There is much discussion in social media about the “Asbury Revival.” Many have asked my thoughts on what’s happening in Asbury. Do I believe this is a legitimate revival? It’s all according to how you define a “revival.” Let me explain.
I have studied revivals for forty years and even had the privilege of witnessing a few unusual outpourings of the Holy Spirit. Some would say they were genuine revivals; some would beg to differ.
While a student at the University of Georgia, God poured out much grace and hundreds of students came to Christ. No one that I know of has ever termed what happened at my university from 1976-1980 as the UGA Revival but the fruit of many students and athletes coming to Christ was truly amazing.
In 1994, while on staff at Vineyard Christian Fellowship in Anaheim, California, the Spirit fell to such a degree that people were falling over during worship services. Even the Senior Pastor, John Wimber, while preaching on a Sunday morning, fell over and rolled down the stage steps. During that time, almost everyone I laid hands on, fell over under the Spirit. No one called this a revival.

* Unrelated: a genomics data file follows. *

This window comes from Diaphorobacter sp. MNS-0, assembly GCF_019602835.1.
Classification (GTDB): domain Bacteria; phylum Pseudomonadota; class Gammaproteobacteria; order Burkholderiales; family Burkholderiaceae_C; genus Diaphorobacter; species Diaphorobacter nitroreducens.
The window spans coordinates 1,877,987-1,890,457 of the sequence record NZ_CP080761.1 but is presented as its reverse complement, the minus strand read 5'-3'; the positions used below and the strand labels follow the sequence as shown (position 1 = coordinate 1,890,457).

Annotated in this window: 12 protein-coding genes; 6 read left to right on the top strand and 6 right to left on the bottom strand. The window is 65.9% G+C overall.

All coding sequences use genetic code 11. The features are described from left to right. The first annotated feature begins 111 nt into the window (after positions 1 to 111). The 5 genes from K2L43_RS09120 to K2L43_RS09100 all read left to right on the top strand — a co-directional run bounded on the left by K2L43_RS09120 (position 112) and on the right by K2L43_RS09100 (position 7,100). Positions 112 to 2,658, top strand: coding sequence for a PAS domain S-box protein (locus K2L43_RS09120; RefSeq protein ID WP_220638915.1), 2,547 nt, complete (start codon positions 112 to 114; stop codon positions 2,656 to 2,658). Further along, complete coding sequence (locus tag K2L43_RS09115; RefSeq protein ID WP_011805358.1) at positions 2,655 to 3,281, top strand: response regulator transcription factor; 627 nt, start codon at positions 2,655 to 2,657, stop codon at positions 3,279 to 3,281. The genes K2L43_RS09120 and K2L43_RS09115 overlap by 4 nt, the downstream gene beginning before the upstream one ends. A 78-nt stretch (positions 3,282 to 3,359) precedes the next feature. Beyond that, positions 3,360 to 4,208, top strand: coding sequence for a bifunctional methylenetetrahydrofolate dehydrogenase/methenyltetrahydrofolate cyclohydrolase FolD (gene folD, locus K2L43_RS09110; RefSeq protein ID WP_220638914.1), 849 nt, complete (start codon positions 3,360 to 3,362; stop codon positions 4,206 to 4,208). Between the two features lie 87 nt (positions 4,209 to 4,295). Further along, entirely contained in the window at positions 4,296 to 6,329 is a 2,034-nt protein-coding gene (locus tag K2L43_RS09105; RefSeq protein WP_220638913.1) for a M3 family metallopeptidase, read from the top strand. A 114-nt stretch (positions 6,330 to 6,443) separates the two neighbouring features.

Simultaneously, in Toronto, Canada, at the Airport Vineyard, there was a powerful outpouring of the Spirit that impacted hundreds of thousands of people. People were hungry to be touched by God and travelled from all over the world to attend meetings and conferences at the Airport Vineyard. It was called the “Toronto Blessing.”
In 1998, Liz and I travelled to Brownsville, Florida to spend a week at the “Brownsville Revival.” We spent time with some of the pastors and attended the nightly meetings. We would line up outside one hour before each gathering to get a seat near the front. Through the preaching of Evangelist Steve Hill, dozens were coming to Christ every night.